Xiao Wu, who is self-employed, told reporters at the hospital that she would normally wake up at 6am and will start gaming after breakfast till around 4pm. She will then take a nap and continue playing till 1am or 2am.

Photo: news.yzz.cn

"Sometimes I lose track of time, I don't eat even when my parents ask me to," she said.

Her parents have tried to persuade her to put her phone down and even warned her of "going blind".

"Now I feel afraid and regret (for not listening to them)," said Xiao Wu.

The doctors who treated her at the hospital warned of excessive fatigue caused to eyes. Damage to eyes can occur from staring at a computer or smartphone screen for hours on end. 


There have been reported cases around the world of patients suffering from temporary smartphone blindness after using their smartphone while in bed and with the lights switched off.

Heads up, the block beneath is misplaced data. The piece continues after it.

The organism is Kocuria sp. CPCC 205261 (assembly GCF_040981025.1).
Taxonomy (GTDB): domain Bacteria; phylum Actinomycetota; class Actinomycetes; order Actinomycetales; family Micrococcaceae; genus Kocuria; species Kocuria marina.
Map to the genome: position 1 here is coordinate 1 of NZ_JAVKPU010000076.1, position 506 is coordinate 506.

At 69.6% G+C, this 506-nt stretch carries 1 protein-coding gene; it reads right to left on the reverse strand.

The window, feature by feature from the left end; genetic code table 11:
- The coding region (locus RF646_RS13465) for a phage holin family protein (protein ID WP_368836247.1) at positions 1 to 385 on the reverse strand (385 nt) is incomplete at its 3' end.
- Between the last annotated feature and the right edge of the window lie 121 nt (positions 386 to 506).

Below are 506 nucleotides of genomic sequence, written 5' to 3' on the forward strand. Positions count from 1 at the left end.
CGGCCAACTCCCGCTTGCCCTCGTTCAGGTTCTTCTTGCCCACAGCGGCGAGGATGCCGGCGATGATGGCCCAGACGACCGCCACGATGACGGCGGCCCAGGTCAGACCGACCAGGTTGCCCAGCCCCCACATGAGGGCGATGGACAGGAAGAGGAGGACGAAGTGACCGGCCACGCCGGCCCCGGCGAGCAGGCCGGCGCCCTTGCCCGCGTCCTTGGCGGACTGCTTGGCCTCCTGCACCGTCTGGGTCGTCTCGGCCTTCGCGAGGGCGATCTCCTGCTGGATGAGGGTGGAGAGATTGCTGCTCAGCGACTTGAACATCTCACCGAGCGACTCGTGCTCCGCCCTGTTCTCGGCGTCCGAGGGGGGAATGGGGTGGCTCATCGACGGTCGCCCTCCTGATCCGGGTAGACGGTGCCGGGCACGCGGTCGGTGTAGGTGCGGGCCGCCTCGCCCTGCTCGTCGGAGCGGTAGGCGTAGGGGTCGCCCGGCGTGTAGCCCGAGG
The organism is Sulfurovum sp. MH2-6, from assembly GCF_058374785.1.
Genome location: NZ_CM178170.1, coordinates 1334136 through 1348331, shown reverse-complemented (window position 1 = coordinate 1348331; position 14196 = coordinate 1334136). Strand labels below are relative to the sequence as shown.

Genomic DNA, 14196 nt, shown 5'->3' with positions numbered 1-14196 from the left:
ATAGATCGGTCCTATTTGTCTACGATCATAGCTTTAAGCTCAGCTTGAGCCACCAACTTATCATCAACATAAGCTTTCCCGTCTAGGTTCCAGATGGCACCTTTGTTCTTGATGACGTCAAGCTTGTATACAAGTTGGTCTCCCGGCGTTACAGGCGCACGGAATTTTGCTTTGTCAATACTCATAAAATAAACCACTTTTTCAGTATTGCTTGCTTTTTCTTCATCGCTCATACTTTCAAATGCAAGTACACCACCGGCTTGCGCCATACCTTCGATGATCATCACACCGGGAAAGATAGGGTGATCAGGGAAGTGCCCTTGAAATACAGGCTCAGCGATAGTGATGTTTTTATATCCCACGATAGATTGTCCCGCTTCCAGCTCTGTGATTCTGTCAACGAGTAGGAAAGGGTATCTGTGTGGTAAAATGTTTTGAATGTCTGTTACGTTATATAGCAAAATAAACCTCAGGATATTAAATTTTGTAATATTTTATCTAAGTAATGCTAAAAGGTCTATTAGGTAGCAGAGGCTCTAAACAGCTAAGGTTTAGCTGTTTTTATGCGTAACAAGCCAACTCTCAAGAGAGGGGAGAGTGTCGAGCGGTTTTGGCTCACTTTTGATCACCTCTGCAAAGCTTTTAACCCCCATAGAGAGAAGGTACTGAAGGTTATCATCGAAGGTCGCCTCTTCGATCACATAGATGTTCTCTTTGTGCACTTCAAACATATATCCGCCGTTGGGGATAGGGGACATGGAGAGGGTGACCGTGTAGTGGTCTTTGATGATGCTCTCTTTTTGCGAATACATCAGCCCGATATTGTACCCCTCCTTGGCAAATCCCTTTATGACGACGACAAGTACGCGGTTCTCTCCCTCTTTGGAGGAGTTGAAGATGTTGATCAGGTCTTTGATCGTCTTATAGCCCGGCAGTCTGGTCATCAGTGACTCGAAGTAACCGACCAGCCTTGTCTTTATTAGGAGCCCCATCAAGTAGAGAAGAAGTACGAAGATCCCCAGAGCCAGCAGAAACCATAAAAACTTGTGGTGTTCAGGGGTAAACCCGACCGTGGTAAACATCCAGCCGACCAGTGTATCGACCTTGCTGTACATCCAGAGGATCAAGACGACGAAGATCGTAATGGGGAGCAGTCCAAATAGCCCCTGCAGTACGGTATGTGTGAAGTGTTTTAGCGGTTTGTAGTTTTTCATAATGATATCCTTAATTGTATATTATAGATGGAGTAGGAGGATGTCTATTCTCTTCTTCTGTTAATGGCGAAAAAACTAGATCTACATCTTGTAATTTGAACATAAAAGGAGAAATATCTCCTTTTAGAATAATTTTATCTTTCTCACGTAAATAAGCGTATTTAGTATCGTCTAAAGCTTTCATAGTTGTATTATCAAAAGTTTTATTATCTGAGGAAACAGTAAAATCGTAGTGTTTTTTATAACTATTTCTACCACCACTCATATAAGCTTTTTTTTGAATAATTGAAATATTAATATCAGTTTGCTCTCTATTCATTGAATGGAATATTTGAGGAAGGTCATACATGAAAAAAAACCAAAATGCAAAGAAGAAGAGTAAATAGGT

Also known as transient smartphone blindness, the condition occurs when one eye is adjusted to the brightness of the smartphone display, while the other stays accustomed to darkness, according to The New England Journal of Medicine.

In August last year, a 31-year-old Taiwanese woman suffered temporary vision loss in her right eye after playing Pokemon Go on her mobile phone for an extended period of time.

And in March last year, a young Chinese woman's eyesight was badly damaged after binge-watching a Korean drama on her tablet. She was diagnosed with acute glaucoma, a condition in which the buildup of pressure in the eyes can cause a person to become blind.


Early this year, experts warned of a global epidemic of blindness from hours spent staring at screens, particularly for millions of children who are exposed to digital screens at an early age.